The RSPB reserve at Snettisham should definitely be visited by anyone who has a love of birds and wildlife. You might have to get up early if you want to see one of the Snettisham wader spectaculars but it’s so worth it.

During the high tides the birds feed on the mudflats, as the tide comes in it pushes them closer to the shore until they all take off and head for the nearby lagoons. We arrived at 5:45am as we were told by the RSPB website. We took a pleasant walk to the viewing area as it was beginning to get light.


When we got to the mudflat we realised the tide was already in! We were disappointed because we thought we’d missed everything. Clearly the strong winds had brought the tide in early. We still continued and eventually stopped to watch the black-headed seagulls, Graylag geese and knots swirl around above the water.

It continued to get light and soon we could see whole flocks of knots out to sea swirling above the water. One of our group who’d been to the wader spectacular before said it was more amazing to see the birds flying than to watch them wade closer to the shore.

We must’ve watched them for near a hour. Occasionally we’d catch a glimpse of some oyster catchers or avocets and a few Greylag geese flew past close enough for me to get some lovely photographs but it really was the swirling groups of knots that stole the show.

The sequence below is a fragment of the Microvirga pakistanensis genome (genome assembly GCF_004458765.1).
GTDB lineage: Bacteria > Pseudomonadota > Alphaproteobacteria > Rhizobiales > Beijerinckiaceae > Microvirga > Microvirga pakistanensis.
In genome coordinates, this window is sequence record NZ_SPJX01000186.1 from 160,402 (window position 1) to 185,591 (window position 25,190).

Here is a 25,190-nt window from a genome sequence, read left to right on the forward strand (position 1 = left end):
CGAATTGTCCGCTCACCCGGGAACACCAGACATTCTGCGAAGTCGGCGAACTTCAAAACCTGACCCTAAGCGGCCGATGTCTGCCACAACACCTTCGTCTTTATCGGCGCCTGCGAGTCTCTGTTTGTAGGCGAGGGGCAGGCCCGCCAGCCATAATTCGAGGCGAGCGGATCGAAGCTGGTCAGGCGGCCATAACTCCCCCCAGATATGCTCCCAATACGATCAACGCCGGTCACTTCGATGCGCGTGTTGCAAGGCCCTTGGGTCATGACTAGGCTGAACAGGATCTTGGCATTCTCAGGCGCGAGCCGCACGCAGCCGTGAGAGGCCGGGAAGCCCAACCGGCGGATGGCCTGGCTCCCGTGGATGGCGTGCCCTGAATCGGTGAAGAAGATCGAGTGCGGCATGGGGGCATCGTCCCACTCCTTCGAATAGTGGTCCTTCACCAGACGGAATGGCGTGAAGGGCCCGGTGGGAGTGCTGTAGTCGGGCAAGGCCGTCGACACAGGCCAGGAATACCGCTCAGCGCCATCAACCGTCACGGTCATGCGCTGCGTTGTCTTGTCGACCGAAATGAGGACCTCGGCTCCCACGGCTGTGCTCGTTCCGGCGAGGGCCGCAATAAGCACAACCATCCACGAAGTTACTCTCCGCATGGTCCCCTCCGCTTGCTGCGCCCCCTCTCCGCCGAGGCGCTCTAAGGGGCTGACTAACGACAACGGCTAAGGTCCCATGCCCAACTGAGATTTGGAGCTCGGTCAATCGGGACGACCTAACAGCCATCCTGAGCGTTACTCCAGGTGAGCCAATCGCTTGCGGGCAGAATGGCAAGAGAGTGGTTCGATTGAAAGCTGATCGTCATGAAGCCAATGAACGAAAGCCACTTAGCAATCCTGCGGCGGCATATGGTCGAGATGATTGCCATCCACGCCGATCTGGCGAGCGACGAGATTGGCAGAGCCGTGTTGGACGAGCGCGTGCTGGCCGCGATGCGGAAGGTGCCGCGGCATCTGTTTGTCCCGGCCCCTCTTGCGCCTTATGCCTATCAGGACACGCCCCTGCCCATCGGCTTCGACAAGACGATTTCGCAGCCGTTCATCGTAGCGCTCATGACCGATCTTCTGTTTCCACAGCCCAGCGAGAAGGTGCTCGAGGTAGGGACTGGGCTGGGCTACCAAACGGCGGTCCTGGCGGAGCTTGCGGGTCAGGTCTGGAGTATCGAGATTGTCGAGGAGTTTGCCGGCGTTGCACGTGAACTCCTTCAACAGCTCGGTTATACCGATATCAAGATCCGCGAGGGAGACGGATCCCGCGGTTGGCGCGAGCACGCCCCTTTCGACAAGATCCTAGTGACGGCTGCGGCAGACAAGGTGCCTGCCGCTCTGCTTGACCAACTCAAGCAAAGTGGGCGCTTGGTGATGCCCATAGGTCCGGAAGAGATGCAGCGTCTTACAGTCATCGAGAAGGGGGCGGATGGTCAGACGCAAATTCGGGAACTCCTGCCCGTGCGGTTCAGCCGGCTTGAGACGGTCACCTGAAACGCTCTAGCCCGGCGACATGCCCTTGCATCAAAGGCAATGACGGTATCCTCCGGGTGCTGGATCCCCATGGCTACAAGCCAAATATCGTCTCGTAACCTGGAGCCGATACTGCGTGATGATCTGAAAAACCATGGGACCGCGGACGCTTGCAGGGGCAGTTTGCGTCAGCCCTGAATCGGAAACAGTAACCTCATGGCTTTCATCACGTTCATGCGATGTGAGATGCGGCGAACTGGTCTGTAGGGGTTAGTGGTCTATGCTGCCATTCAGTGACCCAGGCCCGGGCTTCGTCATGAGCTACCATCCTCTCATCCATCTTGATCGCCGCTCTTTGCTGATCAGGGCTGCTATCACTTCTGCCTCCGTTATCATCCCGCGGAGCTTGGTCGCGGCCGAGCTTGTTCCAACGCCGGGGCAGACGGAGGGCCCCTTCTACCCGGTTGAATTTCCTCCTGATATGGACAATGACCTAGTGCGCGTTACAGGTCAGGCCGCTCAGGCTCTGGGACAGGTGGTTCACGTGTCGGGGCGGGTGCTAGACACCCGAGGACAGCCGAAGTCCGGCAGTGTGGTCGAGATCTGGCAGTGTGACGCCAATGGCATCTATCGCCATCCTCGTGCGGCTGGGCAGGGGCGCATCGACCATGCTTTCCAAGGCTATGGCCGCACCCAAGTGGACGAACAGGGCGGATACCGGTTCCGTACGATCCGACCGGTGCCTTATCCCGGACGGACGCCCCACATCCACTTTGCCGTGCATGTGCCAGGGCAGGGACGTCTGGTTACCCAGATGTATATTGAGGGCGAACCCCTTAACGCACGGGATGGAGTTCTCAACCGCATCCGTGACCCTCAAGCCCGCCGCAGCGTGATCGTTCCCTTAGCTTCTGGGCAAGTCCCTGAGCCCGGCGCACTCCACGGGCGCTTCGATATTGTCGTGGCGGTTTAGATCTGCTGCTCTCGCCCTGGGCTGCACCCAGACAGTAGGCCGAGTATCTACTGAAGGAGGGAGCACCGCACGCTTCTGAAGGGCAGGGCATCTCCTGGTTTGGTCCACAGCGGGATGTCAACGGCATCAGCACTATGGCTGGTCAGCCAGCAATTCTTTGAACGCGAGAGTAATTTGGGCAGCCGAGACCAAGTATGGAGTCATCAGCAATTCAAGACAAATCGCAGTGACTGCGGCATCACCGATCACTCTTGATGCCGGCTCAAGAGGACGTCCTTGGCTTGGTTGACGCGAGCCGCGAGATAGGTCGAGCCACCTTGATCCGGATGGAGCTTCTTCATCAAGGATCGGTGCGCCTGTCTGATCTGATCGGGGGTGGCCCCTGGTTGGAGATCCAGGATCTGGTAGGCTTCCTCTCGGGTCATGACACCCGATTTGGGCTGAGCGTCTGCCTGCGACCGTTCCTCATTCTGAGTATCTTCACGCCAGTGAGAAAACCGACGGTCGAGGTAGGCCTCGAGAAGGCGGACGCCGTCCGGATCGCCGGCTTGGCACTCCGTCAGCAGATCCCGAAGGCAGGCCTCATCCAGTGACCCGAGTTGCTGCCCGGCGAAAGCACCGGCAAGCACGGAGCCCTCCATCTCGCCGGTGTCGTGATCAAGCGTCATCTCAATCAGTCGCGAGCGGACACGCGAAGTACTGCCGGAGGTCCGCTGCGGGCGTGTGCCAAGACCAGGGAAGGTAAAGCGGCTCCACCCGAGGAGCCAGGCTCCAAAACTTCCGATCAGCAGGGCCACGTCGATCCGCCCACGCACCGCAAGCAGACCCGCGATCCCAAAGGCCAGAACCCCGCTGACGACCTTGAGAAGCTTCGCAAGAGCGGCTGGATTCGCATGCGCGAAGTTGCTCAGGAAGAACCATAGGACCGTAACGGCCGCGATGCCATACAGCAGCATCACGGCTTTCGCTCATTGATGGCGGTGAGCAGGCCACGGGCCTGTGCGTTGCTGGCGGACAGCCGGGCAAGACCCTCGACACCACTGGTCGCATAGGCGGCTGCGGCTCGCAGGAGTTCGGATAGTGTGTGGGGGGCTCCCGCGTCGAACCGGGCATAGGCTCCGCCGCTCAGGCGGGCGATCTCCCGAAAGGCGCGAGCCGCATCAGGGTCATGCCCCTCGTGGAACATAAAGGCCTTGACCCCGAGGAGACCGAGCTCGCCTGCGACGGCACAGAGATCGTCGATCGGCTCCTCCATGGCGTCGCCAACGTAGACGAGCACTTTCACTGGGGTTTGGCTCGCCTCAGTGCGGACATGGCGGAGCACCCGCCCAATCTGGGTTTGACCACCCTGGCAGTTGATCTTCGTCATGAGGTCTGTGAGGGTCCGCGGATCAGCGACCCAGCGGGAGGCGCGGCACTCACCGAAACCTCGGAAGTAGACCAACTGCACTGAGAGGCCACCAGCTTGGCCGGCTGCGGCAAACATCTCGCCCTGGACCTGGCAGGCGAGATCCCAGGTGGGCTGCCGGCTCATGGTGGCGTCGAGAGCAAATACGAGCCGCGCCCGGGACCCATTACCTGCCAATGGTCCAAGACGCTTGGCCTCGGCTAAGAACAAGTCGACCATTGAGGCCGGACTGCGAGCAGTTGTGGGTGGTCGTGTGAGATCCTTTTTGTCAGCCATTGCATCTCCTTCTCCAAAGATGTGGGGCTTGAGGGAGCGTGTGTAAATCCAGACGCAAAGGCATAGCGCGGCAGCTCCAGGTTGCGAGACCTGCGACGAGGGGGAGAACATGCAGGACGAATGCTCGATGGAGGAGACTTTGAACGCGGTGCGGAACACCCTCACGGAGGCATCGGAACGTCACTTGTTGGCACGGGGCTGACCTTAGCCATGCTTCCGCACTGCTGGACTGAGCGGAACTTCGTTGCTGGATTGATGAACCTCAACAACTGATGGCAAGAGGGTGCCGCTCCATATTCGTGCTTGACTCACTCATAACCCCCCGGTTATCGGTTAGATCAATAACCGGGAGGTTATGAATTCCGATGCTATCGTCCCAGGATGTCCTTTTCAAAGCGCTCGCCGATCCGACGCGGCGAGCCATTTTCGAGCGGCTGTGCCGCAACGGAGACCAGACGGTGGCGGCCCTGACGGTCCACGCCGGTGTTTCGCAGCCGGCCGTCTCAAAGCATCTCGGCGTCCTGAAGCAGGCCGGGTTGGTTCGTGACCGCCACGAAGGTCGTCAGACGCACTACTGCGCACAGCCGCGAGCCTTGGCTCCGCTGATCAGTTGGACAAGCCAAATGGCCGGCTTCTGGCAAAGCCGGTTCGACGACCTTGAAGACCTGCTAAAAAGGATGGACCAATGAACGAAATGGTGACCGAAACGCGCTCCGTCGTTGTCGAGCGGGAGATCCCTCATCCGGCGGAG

Snettisham Wader Spectacular

These are the knots, the light was catching their white bellies beautifully.


Two Greylag Geese.




More knots. Occasionally they’d fly really close to the shore but they spent a lot of their time in huge groups near the horizon. Depending on which way they turned they either looked black or white in the sunlight.


You can see in the above shot the black backs of the knots in the foreground then further back the white dots that are also knots as they turned their undersides towards us. Further in the background you can see Lincolnshire on the other side of the Wash.


The clouds began to break and we were treated to the beautiful skies that Norfolk is so well known for.

Once we’d had our fill of swirling black clouds of knots we headed to the lagoon to see the birds having a bit of a rest. On the way we were distracted by an owl (who I didn’t manage to photograph), we later found out that it was a short-eared owl.


While trying to spot said owl we realised there was a group of hare running around ahead of us. They were quite far away but I managed to take one shot (above) where you can just about see two hares with a goose relaxing in the middle of them.

A flare then went off and we were about to complain about the noise when the flapping of wings surrounded us and all the birds from the nearby lagoon took off into the air.



It was a mixture of knots and oyster catchers. A really spectacular sight.


The birds eventually settled back down and here you can see the pale grey knots next to the black oyster catchers on the shingle bank.

There were also avocets, gulls and cormorants aplenty.



A little black-headed gull was kind enough to pose right outside the hide we were in.

I would highly recommend an early-morning visit to Snettisham. Take binoculars and have a little patience. It’s well worth it.

Take a look at the RSPB Snettisham site for further information. It’s easy to get to if you are staying in Cromer, Sheringham, Cley or any of the surrounding coastal villages and towns. We drove from Roughton and it took about an hour.

The majority of my images were taken with a Canon 70-300mm lens on a Canon 450d. A few of the wider shots were taken with the standard 18-55mm lens. Take a look below for more images from the visit to Snettisham.